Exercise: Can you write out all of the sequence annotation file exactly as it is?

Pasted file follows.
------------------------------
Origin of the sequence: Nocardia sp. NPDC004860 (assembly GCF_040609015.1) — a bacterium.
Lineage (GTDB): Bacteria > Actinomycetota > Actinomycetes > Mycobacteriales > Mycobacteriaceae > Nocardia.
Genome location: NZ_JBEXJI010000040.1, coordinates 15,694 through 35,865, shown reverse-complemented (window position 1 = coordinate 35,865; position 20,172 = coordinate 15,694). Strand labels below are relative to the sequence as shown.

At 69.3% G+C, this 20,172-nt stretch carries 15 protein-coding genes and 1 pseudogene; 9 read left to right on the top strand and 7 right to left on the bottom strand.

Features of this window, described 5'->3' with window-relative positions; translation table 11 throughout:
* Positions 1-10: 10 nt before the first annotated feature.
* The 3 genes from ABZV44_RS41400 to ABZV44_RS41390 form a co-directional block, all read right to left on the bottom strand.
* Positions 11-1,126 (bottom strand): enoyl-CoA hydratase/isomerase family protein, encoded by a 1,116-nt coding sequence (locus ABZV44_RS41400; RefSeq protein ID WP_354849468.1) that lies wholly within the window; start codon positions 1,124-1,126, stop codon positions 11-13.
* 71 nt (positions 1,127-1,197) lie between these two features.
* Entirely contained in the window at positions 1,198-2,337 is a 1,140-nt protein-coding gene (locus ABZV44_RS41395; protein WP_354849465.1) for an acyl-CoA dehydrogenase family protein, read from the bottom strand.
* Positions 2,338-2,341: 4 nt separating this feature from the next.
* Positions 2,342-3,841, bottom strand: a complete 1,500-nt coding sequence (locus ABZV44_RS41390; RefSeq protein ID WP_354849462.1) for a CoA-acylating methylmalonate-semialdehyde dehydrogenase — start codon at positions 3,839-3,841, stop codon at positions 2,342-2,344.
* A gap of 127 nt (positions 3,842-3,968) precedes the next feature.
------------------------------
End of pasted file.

Origin of the sequence: Nocardia sp. NPDC004860 (assembly GCF_040609015.1) — a bacterium.
Lineage (GTDB): Bacteria > Actinomycetota > Actinomycetes > Mycobacteriales > Mycobacteriaceae > Nocardia.
Genome location: NZ_JBEXJI010000040.1, coordinates 15,694 through 35,865, shown reverse-complemented (window position 1 = coordinate 35,865; position 20,172 = coordinate 15,694). Strand labels below are relative to the sequence as shown.

At 69.3% G+C, this 20,172-nt stretch carries 15 protein-coding genes and 1 pseudogene; 9 read left to right on the top strand and 7 right to left on the bottom strand.

Features of this window, described 5'->3' with window-relative positions; translation table 11 throughout:
* Positions 1-10: 10 nt before the first annotated feature.
* The 3 genes from ABZV44_RS41400 to ABZV44_RS41390 form a co-directional block, all read right to left on the bottom strand.
* Positions 11-1,126 (bottom strand): enoyl-CoA hydratase/isomerase family protein, encoded by a 1,116-nt coding sequence (locus ABZV44_RS41400; RefSeq protein ID WP_354849468.1) that lies wholly within the window; start codon positions 1,124-1,126, stop codon positions 11-13.
* 71 nt (positions 1,127-1,197) lie between these two features.
* Entirely contained in the window at positions 1,198-2,337 is a 1,140-nt protein-coding gene (locus ABZV44_RS41395; protein WP_354849465.1) for an acyl-CoA dehydrogenase family protein, read from the bottom strand.
* Positions 2,338-2,341: 4 nt separating this feature from the next.
* Positions 2,342-3,841, bottom strand: a complete 1,500-nt coding sequence (locus ABZV44_RS41390; RefSeq protein ID WP_354849462.1) for a CoA-acylating methylmalonate-semialdehyde dehydrogenase — start codon at positions 3,839-3,841, stop codon at positions 2,342-2,344.
* A gap of 127 nt (positions 3,842-3,968) precedes the next feature.